7.18. Alias

New in version 5.1.2.

You can refer a table and column by multiple names by using alias feature.

7.18.1. Summary

The alias feature is useful for the following cases:

  • You want to rename a table but you can't change some Groonga clients that uses the current table name.
  • You want to change column type without downtime.

In the former case, some Groonga clients can use the current table name after you rename a table. Because the alias feature maps the current table name to the renamed new table name.

In the latter case, all Groonga clients access the column by aliased name such as aliased_column. aliased_column refers current_column. You create a new column new_column with new type and copy data from current_column by column_copy. You change aliased_column to refer new_column from current_column. Now, all Groonga clients access new_column by aliased_column without stopping search requests.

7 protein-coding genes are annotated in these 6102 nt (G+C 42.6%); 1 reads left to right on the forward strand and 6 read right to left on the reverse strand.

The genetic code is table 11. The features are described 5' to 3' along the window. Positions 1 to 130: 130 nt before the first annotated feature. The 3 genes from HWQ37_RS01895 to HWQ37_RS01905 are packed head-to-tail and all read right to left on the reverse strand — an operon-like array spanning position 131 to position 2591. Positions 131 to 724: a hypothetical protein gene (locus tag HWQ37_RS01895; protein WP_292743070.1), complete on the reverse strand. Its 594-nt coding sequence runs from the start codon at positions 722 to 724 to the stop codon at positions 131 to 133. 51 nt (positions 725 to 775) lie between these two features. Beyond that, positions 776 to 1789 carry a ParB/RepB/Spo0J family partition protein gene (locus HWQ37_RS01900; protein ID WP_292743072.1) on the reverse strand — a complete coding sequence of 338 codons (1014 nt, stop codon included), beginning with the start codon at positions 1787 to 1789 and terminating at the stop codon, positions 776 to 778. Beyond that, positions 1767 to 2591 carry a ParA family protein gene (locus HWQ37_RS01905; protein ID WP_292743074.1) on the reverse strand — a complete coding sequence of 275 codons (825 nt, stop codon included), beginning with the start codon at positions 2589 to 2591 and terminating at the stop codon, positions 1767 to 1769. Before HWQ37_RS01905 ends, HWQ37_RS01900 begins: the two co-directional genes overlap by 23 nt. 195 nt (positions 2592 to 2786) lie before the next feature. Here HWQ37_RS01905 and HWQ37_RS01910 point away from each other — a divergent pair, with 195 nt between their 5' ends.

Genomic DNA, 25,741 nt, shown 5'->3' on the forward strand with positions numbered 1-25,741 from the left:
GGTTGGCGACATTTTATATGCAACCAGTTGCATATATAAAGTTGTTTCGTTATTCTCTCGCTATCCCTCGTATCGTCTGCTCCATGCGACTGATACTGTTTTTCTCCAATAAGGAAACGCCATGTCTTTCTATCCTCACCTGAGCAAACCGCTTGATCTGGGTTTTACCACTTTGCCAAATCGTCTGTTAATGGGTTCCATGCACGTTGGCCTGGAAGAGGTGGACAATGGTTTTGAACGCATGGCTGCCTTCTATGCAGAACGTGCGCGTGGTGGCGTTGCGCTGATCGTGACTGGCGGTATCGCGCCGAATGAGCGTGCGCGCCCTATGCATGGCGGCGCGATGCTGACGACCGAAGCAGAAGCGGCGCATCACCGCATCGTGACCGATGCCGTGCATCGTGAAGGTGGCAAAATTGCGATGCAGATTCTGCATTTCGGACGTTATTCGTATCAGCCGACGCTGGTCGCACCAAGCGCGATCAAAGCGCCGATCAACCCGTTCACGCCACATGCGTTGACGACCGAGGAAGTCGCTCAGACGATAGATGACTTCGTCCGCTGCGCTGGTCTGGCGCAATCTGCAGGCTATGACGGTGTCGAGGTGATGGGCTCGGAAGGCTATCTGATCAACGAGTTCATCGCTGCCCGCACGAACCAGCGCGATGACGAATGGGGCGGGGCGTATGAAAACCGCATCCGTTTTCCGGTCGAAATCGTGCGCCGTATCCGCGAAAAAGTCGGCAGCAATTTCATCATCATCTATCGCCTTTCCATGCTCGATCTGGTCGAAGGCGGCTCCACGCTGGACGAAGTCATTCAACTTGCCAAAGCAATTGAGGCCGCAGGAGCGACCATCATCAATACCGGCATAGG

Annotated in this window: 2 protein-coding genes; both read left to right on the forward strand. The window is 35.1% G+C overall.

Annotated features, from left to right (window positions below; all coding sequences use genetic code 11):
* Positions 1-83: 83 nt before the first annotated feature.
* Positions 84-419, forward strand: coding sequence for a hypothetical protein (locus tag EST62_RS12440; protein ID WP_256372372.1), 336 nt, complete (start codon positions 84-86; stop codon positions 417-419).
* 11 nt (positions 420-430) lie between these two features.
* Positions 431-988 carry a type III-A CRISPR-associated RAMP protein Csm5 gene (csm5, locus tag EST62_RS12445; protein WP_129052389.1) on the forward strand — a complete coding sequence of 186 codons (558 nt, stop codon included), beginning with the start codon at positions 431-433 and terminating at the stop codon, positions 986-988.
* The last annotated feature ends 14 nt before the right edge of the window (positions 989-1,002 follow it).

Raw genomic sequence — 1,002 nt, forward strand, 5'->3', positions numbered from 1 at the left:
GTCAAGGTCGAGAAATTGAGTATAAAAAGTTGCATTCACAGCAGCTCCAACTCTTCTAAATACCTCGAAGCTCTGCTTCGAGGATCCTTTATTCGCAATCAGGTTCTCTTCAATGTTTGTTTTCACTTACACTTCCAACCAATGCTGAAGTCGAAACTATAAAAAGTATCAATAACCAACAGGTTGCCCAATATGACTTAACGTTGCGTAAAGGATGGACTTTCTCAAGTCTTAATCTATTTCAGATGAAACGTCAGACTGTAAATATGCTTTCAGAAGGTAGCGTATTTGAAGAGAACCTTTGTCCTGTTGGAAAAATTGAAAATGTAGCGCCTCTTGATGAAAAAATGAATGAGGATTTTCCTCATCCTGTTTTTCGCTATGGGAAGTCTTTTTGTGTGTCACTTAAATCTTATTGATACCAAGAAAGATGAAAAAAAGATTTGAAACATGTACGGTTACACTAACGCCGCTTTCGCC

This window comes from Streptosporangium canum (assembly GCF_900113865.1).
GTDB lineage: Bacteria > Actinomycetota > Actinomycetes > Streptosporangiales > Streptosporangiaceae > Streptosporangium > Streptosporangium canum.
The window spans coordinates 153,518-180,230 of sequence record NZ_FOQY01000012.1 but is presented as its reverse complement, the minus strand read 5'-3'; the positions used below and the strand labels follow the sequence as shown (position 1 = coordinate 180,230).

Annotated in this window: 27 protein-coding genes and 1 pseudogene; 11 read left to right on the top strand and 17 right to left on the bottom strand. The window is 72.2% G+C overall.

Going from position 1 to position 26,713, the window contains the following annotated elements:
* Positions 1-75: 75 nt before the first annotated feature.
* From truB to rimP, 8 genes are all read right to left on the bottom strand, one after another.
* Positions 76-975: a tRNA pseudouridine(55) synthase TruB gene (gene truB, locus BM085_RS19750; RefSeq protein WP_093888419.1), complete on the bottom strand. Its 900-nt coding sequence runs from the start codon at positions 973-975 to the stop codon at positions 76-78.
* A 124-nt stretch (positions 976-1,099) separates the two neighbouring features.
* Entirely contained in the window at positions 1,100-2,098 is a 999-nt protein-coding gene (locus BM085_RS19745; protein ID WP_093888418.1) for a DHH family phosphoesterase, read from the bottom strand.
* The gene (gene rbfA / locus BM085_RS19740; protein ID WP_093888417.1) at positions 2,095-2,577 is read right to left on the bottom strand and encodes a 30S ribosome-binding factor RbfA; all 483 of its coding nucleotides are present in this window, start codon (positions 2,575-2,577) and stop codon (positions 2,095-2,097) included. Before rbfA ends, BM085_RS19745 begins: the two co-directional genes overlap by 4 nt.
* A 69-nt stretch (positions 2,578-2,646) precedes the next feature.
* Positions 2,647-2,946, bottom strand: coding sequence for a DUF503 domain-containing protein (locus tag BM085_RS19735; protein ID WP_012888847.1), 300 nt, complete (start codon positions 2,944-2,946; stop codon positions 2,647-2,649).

7.18.2. Usage

You manage alias to real name mapping by a normal table and a normal column.

You can use any table type except TABLE_NO_KEY for the table. TABLE_HASH_KEY is recommended because exact key match search is only used for the alias feature. TABLE_HASH_KEY is the fastest table type for exact key match search.

The column must be Scalar column and type is ShortText. You can also use Text and LongText types but they are meaningless. Because the max table/column name size is 4KiB. ShortText can store 4KiB data.

Here are example definitions of table and column for managing aliases:

Execution example:

table_create Aliases TABLE_HASH_KEY ShortText
# [[0, 1337566253.89858, 0.000355720520019531], true]
column_create Aliases real_name COLUMN_SCALAR ShortText
# [[0, 1337566253.89858, 0.000355720520019531], true]

You need to register the table and column by Configuration. The alias feature uses alias.column configuration item. You can register the table and column by the following config_set:

Execution example:

config_set alias.column Aliases.real_name
# [[0, 1337566253.89858, 0.000355720520019531], true]